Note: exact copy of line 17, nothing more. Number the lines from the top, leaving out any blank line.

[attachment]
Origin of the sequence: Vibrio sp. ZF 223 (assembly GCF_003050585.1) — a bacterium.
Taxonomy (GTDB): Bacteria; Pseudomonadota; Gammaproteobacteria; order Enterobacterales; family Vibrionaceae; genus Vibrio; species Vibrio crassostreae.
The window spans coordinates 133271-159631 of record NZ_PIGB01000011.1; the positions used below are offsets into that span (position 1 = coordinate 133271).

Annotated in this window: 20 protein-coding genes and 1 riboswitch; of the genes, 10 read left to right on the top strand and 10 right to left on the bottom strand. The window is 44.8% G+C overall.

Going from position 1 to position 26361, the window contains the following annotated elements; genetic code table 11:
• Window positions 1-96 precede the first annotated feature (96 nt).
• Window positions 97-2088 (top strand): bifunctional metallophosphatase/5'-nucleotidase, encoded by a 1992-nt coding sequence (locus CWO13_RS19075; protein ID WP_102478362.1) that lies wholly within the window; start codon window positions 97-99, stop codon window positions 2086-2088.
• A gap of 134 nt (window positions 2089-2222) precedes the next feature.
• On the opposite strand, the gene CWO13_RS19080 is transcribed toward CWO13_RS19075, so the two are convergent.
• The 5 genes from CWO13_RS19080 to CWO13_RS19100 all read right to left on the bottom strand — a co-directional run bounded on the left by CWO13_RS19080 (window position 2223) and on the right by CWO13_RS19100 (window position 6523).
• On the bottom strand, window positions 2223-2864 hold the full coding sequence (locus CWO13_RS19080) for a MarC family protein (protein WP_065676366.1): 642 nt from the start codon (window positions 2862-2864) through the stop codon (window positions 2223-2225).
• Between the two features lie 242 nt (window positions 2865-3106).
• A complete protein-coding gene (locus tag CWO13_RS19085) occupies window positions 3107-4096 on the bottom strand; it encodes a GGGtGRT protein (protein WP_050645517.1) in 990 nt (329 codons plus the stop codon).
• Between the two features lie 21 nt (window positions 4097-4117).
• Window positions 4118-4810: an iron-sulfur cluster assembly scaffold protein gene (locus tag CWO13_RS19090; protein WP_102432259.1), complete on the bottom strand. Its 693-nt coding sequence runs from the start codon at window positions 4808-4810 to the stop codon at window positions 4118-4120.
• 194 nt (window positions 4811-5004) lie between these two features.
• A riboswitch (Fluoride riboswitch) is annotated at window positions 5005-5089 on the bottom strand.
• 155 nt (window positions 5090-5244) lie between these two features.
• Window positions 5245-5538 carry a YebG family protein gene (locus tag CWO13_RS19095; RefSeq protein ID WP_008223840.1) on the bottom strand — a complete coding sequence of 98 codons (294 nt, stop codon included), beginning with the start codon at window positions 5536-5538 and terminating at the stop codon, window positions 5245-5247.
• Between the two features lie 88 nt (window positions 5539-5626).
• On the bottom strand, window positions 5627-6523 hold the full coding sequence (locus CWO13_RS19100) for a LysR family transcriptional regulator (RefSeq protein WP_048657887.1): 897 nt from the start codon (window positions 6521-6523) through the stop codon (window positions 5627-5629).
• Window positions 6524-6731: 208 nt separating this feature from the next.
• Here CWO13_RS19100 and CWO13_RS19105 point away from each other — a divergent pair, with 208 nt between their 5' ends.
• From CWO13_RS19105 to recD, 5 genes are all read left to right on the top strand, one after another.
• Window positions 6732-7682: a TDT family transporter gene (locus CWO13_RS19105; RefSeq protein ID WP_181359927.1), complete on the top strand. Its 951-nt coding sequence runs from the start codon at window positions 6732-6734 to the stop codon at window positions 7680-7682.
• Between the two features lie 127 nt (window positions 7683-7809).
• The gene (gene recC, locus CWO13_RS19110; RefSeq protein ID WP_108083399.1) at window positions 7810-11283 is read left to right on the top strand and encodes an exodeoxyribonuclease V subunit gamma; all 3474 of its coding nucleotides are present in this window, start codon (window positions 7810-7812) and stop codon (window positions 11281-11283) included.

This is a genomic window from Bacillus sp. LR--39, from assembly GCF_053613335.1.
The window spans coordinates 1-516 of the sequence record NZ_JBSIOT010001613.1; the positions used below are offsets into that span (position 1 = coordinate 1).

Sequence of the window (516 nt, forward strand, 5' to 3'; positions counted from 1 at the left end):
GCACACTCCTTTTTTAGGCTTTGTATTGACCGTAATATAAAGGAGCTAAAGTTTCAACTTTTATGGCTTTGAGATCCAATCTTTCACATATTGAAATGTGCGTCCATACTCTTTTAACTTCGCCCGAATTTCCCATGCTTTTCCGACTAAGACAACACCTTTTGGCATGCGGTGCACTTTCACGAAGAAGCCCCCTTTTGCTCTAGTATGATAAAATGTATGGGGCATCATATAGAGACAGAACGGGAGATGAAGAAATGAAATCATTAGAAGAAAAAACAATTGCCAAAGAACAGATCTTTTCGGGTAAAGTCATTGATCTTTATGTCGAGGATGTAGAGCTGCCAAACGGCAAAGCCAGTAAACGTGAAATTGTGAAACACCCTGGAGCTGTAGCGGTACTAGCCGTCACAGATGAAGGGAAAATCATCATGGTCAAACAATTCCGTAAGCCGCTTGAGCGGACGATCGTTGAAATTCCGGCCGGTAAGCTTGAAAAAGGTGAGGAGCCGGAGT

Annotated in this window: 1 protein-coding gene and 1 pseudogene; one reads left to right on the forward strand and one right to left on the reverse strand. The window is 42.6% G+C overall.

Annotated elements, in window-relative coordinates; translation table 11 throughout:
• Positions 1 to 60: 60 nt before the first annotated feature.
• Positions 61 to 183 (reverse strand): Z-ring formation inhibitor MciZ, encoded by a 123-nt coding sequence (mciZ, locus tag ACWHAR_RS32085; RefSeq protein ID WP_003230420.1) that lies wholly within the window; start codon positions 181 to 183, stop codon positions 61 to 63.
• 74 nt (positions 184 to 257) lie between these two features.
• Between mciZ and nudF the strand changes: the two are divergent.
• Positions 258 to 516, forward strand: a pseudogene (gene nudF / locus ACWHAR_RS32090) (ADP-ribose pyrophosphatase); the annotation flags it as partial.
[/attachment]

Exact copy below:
• A riboswitch (Fluoride riboswitch) is annotated at window positions 5005-5089 on the bottom strand.